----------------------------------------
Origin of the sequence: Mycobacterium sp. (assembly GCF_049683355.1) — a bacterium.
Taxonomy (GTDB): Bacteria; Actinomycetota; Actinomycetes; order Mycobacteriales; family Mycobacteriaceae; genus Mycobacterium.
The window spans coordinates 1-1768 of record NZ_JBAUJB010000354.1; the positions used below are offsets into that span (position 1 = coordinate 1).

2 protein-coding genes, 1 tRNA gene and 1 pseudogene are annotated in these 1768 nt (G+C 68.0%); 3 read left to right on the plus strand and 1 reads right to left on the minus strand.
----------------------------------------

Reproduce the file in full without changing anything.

Origin of the sequence: Mycobacterium sp. (assembly GCF_049683355.1) — a bacterium.
Taxonomy (GTDB): Bacteria; Actinomycetota; Actinomycetes; order Mycobacteriales; family Mycobacteriaceae; genus Mycobacterium.
The window spans coordinates 1-1768 of record NZ_JBAUJB010000354.1; the positions used below are offsets into that span (position 1 = coordinate 1).

2 protein-coding genes, 1 tRNA gene and 1 pseudogene are annotated in these 1768 nt (G+C 68.0%); 3 read left to right on the plus strand and 1 reads right to left on the minus strand.